Had a great time at TechEd 2011 on Australia’s Gold Coast. For Office users all the talk at this year’s event was Office 365.
Plenty of sessions for organizations on how to migrate in whole or part from in-house servers running Exchange Server and SharePoint to the Office 365 cloud service.
Office 365 was more popular than Microsoft expected with the main introductory session in a surprisingly small room. It was standing room only and stuffy as we got an overview of Office 365’s components, Exchange Server, Sharepoint, Lync and Office Web Apps.
Clearly Microsoft sees value in this area because there are plenty of tools and docs to help administrators move to a cloud version of their current arrangement ‘on-premises’. ‘On premises’ is the favorite buzzword to distinguish your own computers from cloud based systems.
One big advantage of Office 365 is that you get use of high-cost enterprise level physical reliability for your services. Most organizations can’t afford all the necessaries like generator and battery power backups, fallback servers, automatic data replication, ‘green’ air-conditioning and so on. Office 365 servers, run by Microsoft, have all that and more.
It’s reassuring to know that the same server farms used by Office 365 are also used by Microsoft’s own services. The same hardware that runs Office 365 also runs Bing, Hotmail and many other Microsoft operations. It’s in Redmond’s interests to make sure the servers are as reliable, safe and well-connected as possible for their own self-interest as well as their customers.
Office 365 is a marketing umbrella for existing Microsoft cloud services like Exchange Server online and Sharepoint online. This was highlighted by TechEd sessions with ‘Office 365’ in the title but almost no use of that name in the presentation itself. Speakers talked about SharePoint Online or Exchange Server online instead.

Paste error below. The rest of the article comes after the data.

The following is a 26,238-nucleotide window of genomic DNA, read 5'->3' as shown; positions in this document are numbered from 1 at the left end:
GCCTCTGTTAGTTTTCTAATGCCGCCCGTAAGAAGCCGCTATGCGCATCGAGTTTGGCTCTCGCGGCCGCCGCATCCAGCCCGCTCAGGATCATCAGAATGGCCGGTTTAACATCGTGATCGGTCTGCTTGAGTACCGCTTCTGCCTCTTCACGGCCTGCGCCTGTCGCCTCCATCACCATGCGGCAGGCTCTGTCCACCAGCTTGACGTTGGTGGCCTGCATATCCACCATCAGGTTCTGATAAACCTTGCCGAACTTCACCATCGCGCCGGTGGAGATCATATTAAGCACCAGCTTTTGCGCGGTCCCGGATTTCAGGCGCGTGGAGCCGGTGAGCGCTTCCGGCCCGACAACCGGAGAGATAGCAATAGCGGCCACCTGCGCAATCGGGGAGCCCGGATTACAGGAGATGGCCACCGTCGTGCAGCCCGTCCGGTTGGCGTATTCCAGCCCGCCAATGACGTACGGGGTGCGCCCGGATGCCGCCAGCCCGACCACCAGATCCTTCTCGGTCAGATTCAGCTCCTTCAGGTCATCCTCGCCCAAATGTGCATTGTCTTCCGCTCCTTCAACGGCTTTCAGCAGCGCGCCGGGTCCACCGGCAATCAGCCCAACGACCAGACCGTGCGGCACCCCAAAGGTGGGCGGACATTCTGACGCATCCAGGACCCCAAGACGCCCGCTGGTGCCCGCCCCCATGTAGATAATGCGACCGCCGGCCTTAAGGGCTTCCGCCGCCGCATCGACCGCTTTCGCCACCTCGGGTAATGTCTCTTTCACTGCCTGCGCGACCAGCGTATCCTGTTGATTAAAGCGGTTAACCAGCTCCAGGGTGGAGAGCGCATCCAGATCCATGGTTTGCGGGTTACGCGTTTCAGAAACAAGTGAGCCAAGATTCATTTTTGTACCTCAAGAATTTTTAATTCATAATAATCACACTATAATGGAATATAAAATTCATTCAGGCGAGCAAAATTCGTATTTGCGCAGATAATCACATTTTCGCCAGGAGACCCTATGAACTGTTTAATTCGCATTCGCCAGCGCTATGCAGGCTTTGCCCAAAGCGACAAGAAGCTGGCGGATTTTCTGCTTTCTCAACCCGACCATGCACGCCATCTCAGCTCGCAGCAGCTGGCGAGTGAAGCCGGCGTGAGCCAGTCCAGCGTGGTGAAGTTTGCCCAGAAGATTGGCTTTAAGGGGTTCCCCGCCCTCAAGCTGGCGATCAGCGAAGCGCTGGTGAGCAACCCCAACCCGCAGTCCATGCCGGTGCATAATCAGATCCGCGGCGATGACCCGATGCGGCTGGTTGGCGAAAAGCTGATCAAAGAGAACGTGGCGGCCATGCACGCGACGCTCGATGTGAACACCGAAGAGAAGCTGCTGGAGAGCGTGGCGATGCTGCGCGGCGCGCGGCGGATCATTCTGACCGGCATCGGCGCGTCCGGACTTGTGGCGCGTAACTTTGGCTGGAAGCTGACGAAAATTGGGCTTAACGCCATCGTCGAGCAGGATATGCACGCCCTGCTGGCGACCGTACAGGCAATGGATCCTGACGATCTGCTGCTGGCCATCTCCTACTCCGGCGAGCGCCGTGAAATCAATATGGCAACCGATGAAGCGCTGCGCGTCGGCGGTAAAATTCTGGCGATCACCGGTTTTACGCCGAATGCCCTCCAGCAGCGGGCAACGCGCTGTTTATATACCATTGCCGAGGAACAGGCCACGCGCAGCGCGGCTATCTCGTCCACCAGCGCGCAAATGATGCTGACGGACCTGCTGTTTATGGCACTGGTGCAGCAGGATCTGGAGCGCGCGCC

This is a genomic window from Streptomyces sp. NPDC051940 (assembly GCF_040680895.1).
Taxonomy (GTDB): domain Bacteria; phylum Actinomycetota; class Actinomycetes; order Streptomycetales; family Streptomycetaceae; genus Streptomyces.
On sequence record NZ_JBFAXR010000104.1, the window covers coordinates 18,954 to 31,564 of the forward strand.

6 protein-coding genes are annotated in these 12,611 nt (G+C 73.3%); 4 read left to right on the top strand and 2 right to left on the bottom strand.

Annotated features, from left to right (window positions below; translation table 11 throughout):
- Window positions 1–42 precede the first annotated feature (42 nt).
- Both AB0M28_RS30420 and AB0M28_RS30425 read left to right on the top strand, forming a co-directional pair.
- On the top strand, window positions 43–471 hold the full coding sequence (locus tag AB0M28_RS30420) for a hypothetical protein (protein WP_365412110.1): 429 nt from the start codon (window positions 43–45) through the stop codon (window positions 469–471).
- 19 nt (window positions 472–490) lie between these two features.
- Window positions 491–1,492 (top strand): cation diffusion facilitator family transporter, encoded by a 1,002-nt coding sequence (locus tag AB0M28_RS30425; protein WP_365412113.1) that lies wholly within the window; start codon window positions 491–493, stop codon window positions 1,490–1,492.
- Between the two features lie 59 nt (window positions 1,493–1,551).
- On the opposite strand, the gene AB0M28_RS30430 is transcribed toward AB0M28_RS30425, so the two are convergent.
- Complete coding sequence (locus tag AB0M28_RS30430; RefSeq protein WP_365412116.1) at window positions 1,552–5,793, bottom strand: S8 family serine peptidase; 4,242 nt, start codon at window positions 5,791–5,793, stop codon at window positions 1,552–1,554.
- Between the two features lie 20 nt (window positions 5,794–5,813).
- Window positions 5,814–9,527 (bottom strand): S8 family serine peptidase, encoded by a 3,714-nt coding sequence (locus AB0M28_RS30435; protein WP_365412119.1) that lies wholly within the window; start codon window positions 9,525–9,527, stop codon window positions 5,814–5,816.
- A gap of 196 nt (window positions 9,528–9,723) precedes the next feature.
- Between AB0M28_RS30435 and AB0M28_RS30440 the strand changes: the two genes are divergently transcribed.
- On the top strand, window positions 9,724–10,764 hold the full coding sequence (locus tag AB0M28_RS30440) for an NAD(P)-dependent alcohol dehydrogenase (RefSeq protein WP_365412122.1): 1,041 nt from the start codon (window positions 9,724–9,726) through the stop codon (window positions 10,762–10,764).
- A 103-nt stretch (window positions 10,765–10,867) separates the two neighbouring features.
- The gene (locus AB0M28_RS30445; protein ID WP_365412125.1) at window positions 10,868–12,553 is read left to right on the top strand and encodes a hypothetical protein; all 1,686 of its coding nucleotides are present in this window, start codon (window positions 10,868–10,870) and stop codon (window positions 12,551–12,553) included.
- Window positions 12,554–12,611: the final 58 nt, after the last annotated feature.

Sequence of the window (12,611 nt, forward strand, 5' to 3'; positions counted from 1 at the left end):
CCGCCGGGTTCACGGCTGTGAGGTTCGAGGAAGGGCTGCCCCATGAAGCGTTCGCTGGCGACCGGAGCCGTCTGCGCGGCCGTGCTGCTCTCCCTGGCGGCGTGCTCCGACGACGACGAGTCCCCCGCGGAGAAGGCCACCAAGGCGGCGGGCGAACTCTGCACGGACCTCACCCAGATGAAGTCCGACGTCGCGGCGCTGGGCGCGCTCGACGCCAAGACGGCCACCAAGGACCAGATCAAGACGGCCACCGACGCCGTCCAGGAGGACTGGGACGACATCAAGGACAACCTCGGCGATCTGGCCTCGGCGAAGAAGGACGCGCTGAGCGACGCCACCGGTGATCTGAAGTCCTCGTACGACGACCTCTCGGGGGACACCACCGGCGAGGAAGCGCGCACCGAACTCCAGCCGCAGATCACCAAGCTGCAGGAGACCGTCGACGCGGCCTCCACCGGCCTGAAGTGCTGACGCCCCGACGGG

That’s not to say that Office 365 is perfect and there are legitimate concerns which we’ll address in coming weeks. Microsoft seems to focusing on moving larger organizations to Office 365 yet, to us, the main interest will be for smaller organizations right down to one-person companies or just heavy email/technology users. There was no discussion of moving Small Business Server users to Office 365, yet that has to be a major market for Microsoft.
We didn't see any evidence of 'excessive drunkeness' at TechEd and certainly no 'lewd behaviour'. In fact Microsoft is at lengths to welcome women (including a 'Women in IT' TechEd lunch) to what is overwhelmingly still a male crowd.
Many, many people with tablets, mostly iPad – at a Microsoft conference. Most phones were Apple or Android, plenty of Windows Mobile sessions but few actual devices in use. When the company’s products don’t even show up much at their own conferences it really highlights the lack of any meaningful Microsoft rival in these two key areas. At least there were plenty of laptops and netbooks running Windows and Microsoft Office.
As in past years, we thank Microsoft for providing Office-Watch.com with TechEd conference access. We choose to pay our own transport, accommodation and sundries.
Article posted: Thursday, 01 September 2011
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